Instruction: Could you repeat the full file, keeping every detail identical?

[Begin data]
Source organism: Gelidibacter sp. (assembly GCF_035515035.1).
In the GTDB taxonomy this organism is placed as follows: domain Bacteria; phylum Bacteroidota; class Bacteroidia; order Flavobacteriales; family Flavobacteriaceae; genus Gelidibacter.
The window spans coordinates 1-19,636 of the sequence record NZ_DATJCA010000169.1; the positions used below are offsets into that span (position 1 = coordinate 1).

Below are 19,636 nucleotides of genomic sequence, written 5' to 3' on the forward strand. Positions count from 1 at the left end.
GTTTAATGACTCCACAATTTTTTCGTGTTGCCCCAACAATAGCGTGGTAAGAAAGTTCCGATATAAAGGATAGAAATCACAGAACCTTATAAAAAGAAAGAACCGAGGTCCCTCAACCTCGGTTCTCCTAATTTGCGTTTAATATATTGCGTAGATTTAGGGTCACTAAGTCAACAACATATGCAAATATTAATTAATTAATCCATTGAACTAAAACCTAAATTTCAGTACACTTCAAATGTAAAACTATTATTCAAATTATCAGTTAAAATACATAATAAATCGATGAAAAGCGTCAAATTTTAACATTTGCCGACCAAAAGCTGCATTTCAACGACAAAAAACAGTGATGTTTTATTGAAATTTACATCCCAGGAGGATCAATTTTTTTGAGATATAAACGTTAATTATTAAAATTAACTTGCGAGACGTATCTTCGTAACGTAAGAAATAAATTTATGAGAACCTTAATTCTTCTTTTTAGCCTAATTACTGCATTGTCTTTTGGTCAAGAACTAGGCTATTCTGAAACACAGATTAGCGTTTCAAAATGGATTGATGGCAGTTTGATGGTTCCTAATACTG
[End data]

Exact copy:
Source organism: Gelidibacter sp. (assembly GCF_035515035.1).
In the GTDB taxonomy this organism is placed as follows: domain Bacteria; phylum Bacteroidota; class Bacteroidia; order Flavobacteriales; family Flavobacteriaceae; genus Gelidibacter.
The window spans coordinates 1-19,636 of the sequence record NZ_DATJCA010000169.1; the positions used below are offsets into that span (position 1 = coordinate 1).

Below are 19,636 nucleotides of genomic sequence, written 5' to 3' on the forward strand. Positions count from 1 at the left end.
GTTTAATGACTCCACAATTTTTTCGTGTTGCCCCAACAATAGCGTGGTAAGAAAGTTCCGATATAAAGGATAGAAATCACAGAACCTTATAAAAAGAAAGAACCGAGGTCCCTCAACCTCGGTTCTCCTAATTTGCGTTTAATATATTGCGTAGATTTAGGGTCACTAAGTCAACAACATATGCAAATATTAATTAATTAATCCATTGAACTAAAACCTAAATTTCAGTACACTTCAAATGTAAAACTATTATTCAAATTATCAGTTAAAATACATAATAAATCGATGAAAAGCGTCAAATTTTAACATTTGCCGACCAAAAGCTGCATTTCAACGACAAAAAACAGTGATGTTTTATTGAAATTTACATCCCAGGAGGATCAATTTTTTTGAGATATAAACGTTAATTATTAAAATTAACTTGCGAGACGTATCTTCGTAACGTAAGAAATAAATTTATGAGAACCTTAATTCTTCTTTTTAGCCTAATTACTGCATTGTCTTTTGGTCAAGAACTAGGCTATTCTGAAACACAGATTAGCGTTTCAAAATGGATTGATGGCAGTTTGATGGTTCCTAATACTG